The trouble started on Thursday morning, when Elvina Bujari was driving to a school in her Dodge Grand Caravan with her two children and a neighbour’s child in the back seat.
Smoke seemingly came out of nowhere, which prompted Bujari to abandon the smoking vehicle and walk the children to their school.
The van soon went up in flames.
Elaine Speyer was the person who called 911 to report the vehicle fire.
The fire "scared the heck out of me," said Speyer, who drives the same type of minivan.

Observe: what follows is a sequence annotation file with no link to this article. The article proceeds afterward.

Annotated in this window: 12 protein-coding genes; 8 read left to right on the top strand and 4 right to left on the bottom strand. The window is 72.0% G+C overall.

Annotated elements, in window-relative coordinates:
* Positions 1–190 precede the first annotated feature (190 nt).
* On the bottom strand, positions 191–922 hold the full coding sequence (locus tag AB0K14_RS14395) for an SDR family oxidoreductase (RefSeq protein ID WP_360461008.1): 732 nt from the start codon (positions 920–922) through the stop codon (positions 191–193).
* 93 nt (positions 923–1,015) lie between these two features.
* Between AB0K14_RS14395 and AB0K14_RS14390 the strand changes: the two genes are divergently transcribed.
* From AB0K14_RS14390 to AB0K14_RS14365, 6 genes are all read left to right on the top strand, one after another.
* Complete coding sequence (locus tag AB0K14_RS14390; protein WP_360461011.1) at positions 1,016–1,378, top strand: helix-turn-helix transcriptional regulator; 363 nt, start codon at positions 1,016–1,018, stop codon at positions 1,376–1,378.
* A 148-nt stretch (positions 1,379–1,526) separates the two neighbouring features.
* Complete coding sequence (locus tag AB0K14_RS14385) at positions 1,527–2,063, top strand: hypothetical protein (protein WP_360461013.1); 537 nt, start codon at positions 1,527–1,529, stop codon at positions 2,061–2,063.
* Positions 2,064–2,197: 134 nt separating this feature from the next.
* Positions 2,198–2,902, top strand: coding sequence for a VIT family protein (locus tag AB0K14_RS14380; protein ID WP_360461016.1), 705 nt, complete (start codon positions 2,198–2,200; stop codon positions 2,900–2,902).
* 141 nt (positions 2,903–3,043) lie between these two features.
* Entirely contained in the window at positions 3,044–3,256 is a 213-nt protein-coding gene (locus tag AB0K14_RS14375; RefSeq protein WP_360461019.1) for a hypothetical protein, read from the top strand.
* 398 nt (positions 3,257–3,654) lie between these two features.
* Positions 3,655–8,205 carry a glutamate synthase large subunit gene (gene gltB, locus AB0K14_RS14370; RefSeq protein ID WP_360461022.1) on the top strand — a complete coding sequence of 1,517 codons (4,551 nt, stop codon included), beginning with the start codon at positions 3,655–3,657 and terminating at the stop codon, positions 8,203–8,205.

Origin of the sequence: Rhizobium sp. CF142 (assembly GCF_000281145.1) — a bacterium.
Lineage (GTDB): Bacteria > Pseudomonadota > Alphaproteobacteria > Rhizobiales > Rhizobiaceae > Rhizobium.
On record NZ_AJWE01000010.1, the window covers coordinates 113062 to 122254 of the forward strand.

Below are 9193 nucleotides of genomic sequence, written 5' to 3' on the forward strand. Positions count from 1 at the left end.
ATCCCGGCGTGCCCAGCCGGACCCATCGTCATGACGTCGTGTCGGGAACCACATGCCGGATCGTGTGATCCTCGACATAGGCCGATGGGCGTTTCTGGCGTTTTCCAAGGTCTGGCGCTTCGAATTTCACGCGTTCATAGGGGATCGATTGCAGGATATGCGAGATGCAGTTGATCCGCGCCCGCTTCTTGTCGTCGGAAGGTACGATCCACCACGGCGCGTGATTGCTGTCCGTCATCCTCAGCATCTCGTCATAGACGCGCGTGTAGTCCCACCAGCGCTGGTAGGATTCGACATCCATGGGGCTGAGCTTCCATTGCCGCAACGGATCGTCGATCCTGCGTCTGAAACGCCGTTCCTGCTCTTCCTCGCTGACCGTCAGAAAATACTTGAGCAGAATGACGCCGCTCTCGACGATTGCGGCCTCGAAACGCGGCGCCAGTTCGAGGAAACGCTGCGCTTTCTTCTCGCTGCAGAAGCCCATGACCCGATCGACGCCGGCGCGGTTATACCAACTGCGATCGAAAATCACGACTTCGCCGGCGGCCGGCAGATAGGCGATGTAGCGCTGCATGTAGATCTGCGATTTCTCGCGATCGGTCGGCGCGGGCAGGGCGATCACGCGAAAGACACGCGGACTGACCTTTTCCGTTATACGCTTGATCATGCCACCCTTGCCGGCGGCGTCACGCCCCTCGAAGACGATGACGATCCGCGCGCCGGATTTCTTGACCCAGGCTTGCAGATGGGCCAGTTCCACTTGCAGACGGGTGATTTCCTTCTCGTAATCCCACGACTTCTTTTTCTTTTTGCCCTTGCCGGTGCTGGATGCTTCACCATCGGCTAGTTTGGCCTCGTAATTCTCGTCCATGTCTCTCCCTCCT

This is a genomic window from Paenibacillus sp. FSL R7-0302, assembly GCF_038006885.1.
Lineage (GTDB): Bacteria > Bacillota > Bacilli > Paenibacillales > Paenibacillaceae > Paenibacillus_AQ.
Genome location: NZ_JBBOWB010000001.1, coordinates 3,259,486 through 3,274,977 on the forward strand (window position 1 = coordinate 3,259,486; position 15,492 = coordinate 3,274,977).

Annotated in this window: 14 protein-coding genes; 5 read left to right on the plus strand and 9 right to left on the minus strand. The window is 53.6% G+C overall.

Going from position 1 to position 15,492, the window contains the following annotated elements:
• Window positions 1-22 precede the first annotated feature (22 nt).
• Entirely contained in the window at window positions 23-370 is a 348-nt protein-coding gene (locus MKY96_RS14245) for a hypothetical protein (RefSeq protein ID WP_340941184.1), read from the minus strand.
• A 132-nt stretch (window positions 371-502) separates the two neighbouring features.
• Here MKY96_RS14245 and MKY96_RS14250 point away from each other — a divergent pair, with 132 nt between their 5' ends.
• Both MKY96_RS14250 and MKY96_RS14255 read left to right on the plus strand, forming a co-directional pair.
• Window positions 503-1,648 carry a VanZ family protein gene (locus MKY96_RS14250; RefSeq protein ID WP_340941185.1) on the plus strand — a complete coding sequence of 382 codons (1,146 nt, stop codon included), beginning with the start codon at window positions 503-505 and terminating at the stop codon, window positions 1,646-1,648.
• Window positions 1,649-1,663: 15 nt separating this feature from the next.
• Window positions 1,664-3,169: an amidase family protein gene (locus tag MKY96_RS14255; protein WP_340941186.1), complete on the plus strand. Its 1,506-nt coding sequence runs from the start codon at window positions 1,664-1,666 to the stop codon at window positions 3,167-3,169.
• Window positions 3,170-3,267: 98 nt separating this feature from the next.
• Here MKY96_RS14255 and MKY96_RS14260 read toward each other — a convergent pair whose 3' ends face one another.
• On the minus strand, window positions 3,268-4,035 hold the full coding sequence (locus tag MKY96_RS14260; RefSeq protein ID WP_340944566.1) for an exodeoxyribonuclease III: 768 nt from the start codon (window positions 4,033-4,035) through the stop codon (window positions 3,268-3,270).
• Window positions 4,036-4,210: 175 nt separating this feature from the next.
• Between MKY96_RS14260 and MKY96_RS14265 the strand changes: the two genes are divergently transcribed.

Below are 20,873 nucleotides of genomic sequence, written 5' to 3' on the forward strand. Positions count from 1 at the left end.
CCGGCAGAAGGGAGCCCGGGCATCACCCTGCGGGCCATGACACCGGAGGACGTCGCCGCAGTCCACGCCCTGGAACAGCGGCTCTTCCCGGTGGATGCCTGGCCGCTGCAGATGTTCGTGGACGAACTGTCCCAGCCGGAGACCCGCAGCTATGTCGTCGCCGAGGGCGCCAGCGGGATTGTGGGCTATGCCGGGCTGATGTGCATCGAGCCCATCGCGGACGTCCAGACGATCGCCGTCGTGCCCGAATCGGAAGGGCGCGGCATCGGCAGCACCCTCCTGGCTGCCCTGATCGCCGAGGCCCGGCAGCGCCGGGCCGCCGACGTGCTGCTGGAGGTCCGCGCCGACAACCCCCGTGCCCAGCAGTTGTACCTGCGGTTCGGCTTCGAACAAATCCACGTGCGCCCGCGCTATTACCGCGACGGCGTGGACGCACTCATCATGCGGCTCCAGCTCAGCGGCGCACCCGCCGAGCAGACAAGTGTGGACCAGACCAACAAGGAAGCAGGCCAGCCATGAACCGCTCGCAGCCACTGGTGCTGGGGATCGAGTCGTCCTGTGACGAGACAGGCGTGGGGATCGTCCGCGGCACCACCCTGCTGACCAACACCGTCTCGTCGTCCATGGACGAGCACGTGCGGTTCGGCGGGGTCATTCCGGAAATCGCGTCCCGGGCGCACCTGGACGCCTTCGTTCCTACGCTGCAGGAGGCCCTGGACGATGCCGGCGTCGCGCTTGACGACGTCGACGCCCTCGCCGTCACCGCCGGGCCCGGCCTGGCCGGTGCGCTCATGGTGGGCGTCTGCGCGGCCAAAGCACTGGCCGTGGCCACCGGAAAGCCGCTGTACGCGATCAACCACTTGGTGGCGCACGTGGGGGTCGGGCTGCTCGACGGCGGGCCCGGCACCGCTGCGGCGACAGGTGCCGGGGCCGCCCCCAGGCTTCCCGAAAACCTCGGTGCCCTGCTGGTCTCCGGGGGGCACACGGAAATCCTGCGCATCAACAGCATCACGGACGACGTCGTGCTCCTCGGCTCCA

Firefighters who attended the scene told Bujari that she got the children out of the vehicle with just moments to spare.
"I'm still shocked, I'm still shocked," Bujari told CBC News in an interview.
The Bujari family attempted to make an insurance claim, but learned that they lost fire coverage when they changed their policy a few years ago.
And because they are not covered, the insurance company will not be conducting an investigation to determine what happened.
When they turned to Chrysler, the family says they were told that it was an insurance matter.
But Chrysler Canada has told CBC News that the matter is now under review.